Fenland drains

While Neville Fickling’s presentation on the situation on the Fens was very interesting, it was soon clear the two environments were massively different; hence the Fens are no guide to what happens in the boated Midlands canal network. One is essentially a clear water ecosystem whereby these boated canals are highly turbid all the year round. Neville also gave a long list of fisheries where zander has been illegally introduced by anglers over the years. As a law abiding and respected predator angler, he must have found this to be a very embarrassing thing to have to do to confess the sins of fellow anglers with similar fishing interests in the public domain. So, I take my hat off to him for having the courage to step up to the plate in beginning the process of educating that small but vociferous minority of ill-informed anglers who think it’s somehow appropriate to encourage the illegal spread of non-native invasive species.

It’s good to talk

Despite my Let’s Fish! presentation and the opportunity to comment during the day being all too brief, I left the meeting in a positive mood as did everyone I spoke to. There is certainly potential for a solution that would allow the Lure Anglers Canal Club and Tusses to continue to provide the fishing their most of their members enjoy and likewise enabling the present, and in my view necessary management to continue elsewhere to protect the remaining canal fisheries and river catchments not yet impacted by zander. For the present, it’s very much watch this space and a question of keeping fingers crossed to see what the next few months bring.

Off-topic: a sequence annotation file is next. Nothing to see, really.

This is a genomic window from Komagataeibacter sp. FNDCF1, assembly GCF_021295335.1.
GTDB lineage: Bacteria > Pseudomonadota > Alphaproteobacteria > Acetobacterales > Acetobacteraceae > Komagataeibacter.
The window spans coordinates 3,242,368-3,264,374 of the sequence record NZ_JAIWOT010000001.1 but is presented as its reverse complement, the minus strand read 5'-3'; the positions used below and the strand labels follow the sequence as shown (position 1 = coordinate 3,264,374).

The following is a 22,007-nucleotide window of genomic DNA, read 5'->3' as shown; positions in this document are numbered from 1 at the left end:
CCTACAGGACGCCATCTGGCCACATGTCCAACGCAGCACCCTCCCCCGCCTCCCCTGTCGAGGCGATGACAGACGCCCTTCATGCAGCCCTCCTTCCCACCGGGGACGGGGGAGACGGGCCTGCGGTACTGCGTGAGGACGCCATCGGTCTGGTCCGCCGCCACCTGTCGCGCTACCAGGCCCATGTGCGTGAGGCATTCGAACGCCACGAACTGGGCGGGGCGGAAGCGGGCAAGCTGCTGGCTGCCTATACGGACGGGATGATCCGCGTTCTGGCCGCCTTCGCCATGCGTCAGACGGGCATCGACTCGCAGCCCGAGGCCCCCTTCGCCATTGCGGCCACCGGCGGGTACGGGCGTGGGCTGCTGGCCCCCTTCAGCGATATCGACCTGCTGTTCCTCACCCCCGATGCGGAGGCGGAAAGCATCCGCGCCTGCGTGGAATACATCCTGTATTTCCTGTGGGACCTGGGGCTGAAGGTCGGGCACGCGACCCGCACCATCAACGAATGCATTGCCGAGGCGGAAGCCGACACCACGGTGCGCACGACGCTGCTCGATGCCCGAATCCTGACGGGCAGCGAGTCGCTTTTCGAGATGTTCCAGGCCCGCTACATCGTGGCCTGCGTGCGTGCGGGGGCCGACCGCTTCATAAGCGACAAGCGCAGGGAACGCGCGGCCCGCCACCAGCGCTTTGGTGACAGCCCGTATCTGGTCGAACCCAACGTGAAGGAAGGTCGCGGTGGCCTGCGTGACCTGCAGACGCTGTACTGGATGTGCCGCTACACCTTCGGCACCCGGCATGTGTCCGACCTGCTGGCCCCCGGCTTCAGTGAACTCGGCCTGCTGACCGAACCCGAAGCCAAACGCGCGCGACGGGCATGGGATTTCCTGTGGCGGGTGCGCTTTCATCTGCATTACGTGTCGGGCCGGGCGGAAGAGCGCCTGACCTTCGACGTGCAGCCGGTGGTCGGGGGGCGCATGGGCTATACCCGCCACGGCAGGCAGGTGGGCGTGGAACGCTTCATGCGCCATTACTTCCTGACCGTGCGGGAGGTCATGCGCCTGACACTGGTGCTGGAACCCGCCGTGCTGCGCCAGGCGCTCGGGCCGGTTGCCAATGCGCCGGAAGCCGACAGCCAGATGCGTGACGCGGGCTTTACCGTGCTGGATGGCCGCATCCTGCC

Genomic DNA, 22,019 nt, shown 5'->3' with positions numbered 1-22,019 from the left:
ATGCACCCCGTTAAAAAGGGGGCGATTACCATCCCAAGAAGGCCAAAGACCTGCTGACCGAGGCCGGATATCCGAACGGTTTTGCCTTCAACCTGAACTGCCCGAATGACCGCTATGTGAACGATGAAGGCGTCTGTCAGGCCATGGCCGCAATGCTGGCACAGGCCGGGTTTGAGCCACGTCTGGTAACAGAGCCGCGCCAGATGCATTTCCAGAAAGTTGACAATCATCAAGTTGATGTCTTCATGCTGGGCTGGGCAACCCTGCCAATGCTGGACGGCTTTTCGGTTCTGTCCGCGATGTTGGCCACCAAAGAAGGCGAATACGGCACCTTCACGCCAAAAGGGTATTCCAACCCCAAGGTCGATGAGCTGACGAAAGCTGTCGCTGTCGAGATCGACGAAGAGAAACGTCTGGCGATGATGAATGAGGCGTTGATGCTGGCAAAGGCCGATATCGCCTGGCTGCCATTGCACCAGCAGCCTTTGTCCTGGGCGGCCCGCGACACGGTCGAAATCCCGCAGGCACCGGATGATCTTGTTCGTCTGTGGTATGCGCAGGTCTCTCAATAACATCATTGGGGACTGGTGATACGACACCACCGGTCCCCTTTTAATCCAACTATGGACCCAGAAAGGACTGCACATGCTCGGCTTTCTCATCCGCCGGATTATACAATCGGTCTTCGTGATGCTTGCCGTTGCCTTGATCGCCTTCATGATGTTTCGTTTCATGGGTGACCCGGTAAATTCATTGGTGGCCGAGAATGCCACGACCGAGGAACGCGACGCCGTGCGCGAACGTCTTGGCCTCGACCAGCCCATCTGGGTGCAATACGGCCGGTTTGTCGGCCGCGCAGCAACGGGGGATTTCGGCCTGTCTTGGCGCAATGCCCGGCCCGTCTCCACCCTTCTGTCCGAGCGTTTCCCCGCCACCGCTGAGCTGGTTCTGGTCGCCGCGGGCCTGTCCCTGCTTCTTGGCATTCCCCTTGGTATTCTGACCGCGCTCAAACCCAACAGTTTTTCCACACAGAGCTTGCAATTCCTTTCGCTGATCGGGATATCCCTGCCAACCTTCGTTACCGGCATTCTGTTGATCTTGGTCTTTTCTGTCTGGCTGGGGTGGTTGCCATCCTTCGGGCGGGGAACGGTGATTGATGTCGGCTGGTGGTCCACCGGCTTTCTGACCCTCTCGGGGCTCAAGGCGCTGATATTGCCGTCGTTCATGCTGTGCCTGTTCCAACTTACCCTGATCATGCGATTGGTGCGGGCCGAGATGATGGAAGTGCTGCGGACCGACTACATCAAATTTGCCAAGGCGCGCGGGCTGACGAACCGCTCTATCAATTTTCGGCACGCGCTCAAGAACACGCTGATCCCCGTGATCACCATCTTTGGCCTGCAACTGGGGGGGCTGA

Last date edited: 24 May 2019

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The fisheries & angling team

The team undertake a diverse range of work including looking after the Trust's £40 million worth of fish stocks, managing agreements with over 250 different angling clubs and helping more people, especially youngsters, take up angling on the canal. Follow this blog to keep updated with the thoughts and work of the team.